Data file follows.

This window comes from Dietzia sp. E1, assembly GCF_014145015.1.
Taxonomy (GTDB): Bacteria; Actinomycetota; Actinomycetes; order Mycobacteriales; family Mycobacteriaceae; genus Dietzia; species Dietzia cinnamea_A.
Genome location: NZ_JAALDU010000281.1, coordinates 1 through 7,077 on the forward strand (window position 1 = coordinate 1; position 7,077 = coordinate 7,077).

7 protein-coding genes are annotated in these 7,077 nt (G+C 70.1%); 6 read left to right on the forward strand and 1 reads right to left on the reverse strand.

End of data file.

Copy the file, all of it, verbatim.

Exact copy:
This window comes from Dietzia sp. E1, assembly GCF_014145015.1.
Taxonomy (GTDB): Bacteria; Actinomycetota; Actinomycetes; order Mycobacteriales; family Mycobacteriaceae; genus Dietzia; species Dietzia cinnamea_A.
Genome location: NZ_JAALDU010000281.1, coordinates 1 through 7,077 on the forward strand (window position 1 = coordinate 1; position 7,077 = coordinate 7,077).

7 protein-coding genes are annotated in these 7,077 nt (G+C 70.1%); 6 read left to right on the forward strand and 1 reads right to left on the reverse strand.